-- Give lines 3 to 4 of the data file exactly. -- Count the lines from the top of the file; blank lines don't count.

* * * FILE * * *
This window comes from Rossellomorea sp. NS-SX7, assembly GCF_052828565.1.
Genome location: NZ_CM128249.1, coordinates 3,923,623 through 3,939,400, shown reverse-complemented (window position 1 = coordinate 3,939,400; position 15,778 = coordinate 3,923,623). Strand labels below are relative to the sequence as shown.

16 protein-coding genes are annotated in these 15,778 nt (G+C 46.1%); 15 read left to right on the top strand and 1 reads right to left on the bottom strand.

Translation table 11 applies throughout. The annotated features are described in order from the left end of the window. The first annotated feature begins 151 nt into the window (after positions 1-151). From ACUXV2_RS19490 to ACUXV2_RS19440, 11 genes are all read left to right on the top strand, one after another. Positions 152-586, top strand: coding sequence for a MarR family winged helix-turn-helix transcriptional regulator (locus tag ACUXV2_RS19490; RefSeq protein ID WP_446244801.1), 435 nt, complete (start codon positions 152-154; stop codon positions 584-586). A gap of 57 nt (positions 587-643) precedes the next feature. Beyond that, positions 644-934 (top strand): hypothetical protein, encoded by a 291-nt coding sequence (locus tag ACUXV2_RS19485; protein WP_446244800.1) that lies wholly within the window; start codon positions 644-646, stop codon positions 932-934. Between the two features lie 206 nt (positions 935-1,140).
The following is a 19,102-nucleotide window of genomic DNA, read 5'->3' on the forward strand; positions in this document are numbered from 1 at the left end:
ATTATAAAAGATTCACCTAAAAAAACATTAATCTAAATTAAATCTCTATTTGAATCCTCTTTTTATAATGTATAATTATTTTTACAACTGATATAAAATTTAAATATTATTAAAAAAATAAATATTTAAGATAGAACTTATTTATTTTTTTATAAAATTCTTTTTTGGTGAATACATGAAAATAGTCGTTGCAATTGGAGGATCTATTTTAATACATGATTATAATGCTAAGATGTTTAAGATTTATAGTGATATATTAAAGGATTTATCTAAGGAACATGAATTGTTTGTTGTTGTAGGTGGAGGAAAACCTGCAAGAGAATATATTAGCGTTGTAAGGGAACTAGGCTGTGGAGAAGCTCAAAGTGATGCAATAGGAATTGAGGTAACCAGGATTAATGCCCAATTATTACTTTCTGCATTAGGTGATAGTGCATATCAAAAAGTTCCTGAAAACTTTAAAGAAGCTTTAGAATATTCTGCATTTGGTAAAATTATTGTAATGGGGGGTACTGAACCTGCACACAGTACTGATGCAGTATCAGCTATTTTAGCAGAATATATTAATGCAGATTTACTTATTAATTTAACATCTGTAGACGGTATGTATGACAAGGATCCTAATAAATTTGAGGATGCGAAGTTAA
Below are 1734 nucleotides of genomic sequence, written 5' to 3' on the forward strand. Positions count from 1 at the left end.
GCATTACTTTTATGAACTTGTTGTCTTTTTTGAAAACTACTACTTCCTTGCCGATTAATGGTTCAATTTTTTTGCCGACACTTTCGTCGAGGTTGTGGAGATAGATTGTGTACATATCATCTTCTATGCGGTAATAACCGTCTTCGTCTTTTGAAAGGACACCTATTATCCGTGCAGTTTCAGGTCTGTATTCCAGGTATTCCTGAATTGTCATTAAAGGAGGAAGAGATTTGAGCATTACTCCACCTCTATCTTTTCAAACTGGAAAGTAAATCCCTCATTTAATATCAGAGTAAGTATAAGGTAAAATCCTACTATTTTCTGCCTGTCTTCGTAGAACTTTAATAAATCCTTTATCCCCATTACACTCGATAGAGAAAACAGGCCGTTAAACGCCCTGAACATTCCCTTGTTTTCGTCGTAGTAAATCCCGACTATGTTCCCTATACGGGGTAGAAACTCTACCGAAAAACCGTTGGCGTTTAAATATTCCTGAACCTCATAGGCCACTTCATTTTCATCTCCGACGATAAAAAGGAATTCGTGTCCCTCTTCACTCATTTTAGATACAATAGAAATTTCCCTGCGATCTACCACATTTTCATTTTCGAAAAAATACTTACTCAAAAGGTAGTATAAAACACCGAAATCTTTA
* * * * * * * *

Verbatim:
16 protein-coding genes are annotated in these 15,778 nt (G+C 46.1%); 15 read left to right on the top strand and 1 reads right to left on the bottom strand.

Translation table 11 applies throughout. The annotated features are described in order from the left end of the window. The first annotated feature begins 151 nt into the window (after positions 1-151). From ACUXV2_RS19490 to ACUXV2_RS19440, 11 genes are all read left to right on the top strand, one after another. Positions 152-586, top strand: coding sequence for a MarR family winged helix-turn-helix transcriptional regulator (locus tag ACUXV2_RS19490; RefSeq protein ID WP_446244801.1), 435 nt, complete (start codon positions 152-154; stop codon positions 584-586). A gap of 57 nt (positions 587-643) precedes the next feature. Beyond that, positions 644-934 (top strand): hypothetical protein, encoded by a 291-nt coding sequence (locus tag ACUXV2_RS19485; protein WP_446244800.1) that lies wholly within the window; start codon positions 644-646, stop codon positions 932-934. Between the two features lie 206 nt (positions 935-1,140).